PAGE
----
A court in northern Bangladesh on Tuesday sentenced five members of a banned Islamic group to life in prison for their involvement in a series of bombings five years ago.

The judge said the men, members of Jumatul Mujahedeen Bangladesh aged between 22 and 28, were part of a nationwide terror campaign.

The five were found guilty of involvement in bombings at five places in Bogra district on August 17, 2005, about 100 miles (160 kilometers) north of the capital Dhaka, which caused few casualties but shook Muslim—majority Bangladesh, which has been largely spared violent Islamic militancy.

Jumatul Mujahedeen Bangladesh later launched a series of bombings that killed at least 26 people and wounded dozens more. The bombings targeted mainly courts and government offices, as the group denounced Bangladesh’s secular legal system and pressed for adoption of Islamic law.

Additional District and Sessions Judge Nitai Chandra Saha said on Tuesday that the five men were part of a nationwide terror campaign, which threatened peace and national security, although they were not accused in the deadly bombings that followed the attacks in Bogra.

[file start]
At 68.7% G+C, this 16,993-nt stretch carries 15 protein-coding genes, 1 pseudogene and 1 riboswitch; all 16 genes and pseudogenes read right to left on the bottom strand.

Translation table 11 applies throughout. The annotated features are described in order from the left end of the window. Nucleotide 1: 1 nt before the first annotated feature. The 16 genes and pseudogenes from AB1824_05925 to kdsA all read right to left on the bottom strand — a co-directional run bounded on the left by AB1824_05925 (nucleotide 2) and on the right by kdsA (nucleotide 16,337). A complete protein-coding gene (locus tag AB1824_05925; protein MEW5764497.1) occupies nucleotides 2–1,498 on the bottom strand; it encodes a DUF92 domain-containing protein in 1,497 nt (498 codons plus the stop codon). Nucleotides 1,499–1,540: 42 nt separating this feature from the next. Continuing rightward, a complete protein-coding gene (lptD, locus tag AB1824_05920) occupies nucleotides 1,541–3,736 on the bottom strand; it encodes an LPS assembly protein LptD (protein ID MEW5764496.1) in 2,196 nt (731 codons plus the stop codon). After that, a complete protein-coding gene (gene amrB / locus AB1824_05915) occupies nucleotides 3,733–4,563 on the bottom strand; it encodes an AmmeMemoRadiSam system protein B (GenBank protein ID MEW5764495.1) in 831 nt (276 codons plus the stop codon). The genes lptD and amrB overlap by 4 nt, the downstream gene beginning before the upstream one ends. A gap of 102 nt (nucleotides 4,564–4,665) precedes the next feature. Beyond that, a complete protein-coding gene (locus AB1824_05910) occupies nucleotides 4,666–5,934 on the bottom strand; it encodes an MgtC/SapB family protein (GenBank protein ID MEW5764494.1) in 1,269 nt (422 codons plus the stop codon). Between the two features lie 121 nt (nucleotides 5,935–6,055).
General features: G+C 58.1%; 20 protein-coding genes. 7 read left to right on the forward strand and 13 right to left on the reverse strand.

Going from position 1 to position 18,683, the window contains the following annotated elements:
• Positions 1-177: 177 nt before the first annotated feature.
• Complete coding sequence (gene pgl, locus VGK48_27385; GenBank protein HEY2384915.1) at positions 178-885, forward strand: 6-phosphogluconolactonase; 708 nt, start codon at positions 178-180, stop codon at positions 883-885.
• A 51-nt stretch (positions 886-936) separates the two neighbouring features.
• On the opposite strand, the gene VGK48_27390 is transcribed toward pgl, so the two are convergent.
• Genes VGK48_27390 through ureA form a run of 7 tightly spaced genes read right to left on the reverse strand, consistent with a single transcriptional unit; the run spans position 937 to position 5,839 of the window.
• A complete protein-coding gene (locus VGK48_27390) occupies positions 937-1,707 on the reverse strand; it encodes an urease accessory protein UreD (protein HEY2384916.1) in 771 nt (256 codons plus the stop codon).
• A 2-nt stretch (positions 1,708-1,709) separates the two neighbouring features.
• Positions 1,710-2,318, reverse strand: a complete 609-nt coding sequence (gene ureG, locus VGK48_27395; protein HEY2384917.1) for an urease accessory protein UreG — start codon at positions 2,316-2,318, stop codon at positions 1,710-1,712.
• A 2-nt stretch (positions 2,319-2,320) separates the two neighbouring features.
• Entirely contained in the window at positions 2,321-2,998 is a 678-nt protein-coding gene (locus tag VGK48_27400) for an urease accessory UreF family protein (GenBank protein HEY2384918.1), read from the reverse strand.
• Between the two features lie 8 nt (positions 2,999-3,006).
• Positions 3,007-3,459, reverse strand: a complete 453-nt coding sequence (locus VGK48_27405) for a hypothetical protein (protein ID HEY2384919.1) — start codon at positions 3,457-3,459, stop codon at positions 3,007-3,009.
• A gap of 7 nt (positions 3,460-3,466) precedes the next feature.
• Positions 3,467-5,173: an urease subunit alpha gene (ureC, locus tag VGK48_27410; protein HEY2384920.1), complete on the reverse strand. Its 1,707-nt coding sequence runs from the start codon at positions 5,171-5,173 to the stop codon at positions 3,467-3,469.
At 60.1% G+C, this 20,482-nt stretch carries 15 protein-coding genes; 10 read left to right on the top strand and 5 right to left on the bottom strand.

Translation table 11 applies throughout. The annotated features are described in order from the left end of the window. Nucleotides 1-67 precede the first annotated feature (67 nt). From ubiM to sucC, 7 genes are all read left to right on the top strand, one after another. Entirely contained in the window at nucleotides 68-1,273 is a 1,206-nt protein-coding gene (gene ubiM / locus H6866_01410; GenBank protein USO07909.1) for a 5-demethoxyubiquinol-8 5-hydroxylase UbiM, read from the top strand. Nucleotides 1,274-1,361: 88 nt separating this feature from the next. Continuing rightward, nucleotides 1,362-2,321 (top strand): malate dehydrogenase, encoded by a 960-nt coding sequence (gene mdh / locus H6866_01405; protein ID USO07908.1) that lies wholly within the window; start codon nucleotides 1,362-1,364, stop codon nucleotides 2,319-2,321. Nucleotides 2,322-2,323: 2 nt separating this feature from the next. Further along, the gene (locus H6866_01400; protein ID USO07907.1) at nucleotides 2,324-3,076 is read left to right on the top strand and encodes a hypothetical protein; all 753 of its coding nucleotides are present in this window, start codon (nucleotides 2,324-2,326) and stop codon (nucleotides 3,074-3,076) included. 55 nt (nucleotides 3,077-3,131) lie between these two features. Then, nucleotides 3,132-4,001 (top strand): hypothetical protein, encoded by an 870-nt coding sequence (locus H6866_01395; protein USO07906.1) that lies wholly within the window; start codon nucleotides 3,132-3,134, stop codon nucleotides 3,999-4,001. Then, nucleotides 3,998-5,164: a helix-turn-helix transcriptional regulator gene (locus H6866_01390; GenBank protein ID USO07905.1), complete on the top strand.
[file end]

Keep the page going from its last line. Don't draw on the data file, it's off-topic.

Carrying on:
Also on Tuesday, another court in Dhaka sentenced two other men from the group to 20 years in jail for illegally possessing explosives. They were arrested in northern Mymensingh district in 2005. A woman, Fahima Akhter, was also sentenced to 20 years for being their accomplice. She was the wife of the group’s second—in—command Siddiqul Islam.

The government says it has broken the Jumatul Mujahedeen Bangladesh network but there are operatives who are trying to regroup.

Six high—ranking members of the group, including leader Shaikh Abdur Rahman and his deputy Islam, were hanged in 2007 for the killing of two judges in a separate 2005 bomb attack in the southern town of Jhalakathi.

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